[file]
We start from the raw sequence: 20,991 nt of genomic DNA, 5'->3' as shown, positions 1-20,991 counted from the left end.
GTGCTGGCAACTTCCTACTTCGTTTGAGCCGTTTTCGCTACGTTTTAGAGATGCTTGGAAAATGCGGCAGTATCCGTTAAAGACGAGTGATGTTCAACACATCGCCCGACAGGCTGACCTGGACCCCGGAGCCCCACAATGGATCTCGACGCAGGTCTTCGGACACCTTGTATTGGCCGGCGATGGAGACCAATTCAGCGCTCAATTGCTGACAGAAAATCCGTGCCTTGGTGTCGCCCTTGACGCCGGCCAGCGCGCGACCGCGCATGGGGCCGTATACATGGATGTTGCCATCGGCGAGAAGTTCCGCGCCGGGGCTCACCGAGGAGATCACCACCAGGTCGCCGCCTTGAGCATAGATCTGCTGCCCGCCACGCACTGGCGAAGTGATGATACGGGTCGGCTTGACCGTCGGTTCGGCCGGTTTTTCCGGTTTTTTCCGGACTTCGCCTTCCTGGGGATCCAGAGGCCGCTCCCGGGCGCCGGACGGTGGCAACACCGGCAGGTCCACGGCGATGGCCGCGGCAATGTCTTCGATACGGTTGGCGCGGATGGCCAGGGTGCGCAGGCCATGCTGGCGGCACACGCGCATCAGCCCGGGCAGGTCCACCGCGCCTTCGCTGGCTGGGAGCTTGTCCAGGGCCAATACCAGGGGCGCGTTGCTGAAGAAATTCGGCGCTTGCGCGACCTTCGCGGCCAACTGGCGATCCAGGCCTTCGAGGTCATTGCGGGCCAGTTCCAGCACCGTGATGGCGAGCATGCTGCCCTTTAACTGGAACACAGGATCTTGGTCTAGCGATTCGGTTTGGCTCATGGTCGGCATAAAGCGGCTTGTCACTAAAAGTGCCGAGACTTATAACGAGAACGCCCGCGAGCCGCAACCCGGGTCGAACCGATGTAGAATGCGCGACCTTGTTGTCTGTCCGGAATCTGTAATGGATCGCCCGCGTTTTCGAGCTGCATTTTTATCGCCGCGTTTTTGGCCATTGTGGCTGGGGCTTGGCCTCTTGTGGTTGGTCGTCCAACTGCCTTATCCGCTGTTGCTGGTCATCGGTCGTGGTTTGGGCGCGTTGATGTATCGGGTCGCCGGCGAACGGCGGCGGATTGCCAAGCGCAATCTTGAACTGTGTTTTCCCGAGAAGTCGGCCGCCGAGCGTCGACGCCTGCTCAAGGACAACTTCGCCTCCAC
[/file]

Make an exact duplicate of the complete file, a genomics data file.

We start from the raw sequence: 20,991 nt of genomic DNA, 5'->3' as shown, positions 1-20,991 counted from the left end.
GTGCTGGCAACTTCCTACTTCGTTTGAGCCGTTTTCGCTACGTTTTAGAGATGCTTGGAAAATGCGGCAGTATCCGTTAAAGACGAGTGATGTTCAACACATCGCCCGACAGGCTGACCTGGACCCCGGAGCCCCACAATGGATCTCGACGCAGGTCTTCGGACACCTTGTATTGGCCGGCGATGGAGACCAATTCAGCGCTCAATTGCTGACAGAAAATCCGTGCCTTGGTGTCGCCCTTGACGCCGGCCAGCGCGCGACCGCGCATGGGGCCGTATACATGGATGTTGCCATCGGCGAGAAGTTCCGCGCCGGGGCTCACCGAGGAGATCACCACCAGGTCGCCGCCTTGAGCATAGATCTGCTGCCCGCCACGCACTGGCGAAGTGATGATACGGGTCGGCTTGACCGTCGGTTCGGCCGGTTTTTCCGGTTTTTTCCGGACTTCGCCTTCCTGGGGATCCAGAGGCCGCTCCCGGGCGCCGGACGGTGGCAACACCGGCAGGTCCACGGCGATGGCCGCGGCAATGTCTTCGATACGGTTGGCGCGGATGGCCAGGGTGCGCAGGCCATGCTGGCGGCACACGCGCATCAGCCCGGGCAGGTCCACCGCGCCTTCGCTGGCTGGGAGCTTGTCCAGGGCCAATACCAGGGGCGCGTTGCTGAAGAAATTCGGCGCTTGCGCGACCTTCGCGGCCAACTGGCGATCCAGGCCTTCGAGGTCATTGCGGGCCAGTTCCAGCACCGTGATGGCGAGCATGCTGCCCTTTAACTGGAACACAGGATCTTGGTCTAGCGATTCGGTTTGGCTCATGGTCGGCATAAAGCGGCTTGTCACTAAAAGTGCCGAGACTTATAACGAGAACGCCCGCGAGCCGCAACCCGGGTCGAACCGATGTAGAATGCGCGACCTTGTTGTCTGTCCGGAATCTGTAATGGATCGCCCGCGTTTTCGAGCTGCATTTTTATCGCCGCGTTTTTGGCCATTGTGGCTGGGGCTTGGCCTCTTGTGGTTGGTCGTCCAACTGCCTTATCCGCTGTTGCTGGTCATCGGTCGTGGTTTGGGCGCGTTGATGTATCGGGTCGCCGGCGAACGGCGGCGGATTGCCAAGCGCAATCTTGAACTGTGTTTTCCCGAGAAGTCGGCCGCCGAGCGTCGACGCCTGCTCAAGGACAACTTCGCCTCCAC